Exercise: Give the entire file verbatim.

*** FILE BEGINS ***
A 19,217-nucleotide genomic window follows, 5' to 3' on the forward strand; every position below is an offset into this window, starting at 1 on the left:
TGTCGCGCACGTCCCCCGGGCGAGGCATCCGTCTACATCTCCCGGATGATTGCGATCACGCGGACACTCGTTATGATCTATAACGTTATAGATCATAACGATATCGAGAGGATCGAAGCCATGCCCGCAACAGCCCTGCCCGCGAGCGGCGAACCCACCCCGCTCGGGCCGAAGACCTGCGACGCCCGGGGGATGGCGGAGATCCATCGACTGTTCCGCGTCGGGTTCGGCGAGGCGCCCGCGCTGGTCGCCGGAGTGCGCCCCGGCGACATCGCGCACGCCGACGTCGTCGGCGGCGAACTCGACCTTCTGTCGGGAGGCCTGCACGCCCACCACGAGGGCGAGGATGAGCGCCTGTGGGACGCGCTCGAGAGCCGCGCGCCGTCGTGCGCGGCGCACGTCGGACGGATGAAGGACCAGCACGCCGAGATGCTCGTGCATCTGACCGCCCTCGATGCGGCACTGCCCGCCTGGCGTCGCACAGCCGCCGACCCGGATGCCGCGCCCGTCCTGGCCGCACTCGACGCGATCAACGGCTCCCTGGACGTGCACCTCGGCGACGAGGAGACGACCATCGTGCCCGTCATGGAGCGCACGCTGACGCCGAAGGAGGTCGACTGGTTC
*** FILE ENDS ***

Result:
A 19,217-nucleotide genomic window follows, 5' to 3' on the forward strand; every position below is an offset into this window, starting at 1 on the left:
TGTCGCGCACGTCCCCCGGGCGAGGCATCCGTCTACATCTCCCGGATGATTGCGATCACGCGGACACTCGTTATGATCTATAACGTTATAGATCATAACGATATCGAGAGGATCGAAGCCATGCCCGCAACAGCCCTGCCCGCGAGCGGCGAACCCACCCCGCTCGGGCCGAAGACCTGCGACGCCCGGGGGATGGCGGAGATCCATCGACTGTTCCGCGTCGGGTTCGGCGAGGCGCCCGCGCTGGTCGCCGGAGTGCGCCCCGGCGACATCGCGCACGCCGACGTCGTCGGCGGCGAACTCGACCTTCTGTCGGGAGGCCTGCACGCCCACCACGAGGGCGAGGATGAGCGCCTGTGGGACGCGCTCGAGAGCCGCGCGCCGTCGTGCGCGGCGCACGTCGGACGGATGAAGGACCAGCACGCCGAGATGCTCGTGCATCTGACCGCCCTCGATGCGGCACTGCCCGCCTGGCGTCGCACAGCCGCCGACCCGGATGCCGCGCCCGTCCTGGCCGCACTCGACGCGATCAACGGCTCCCTGGACGTGCACCTCGGCGACGAGGAGACGACCATCGTGCCCGTCATGGAGCGCACGCTGACGCCGAAGGAGGTCGACTGGTTC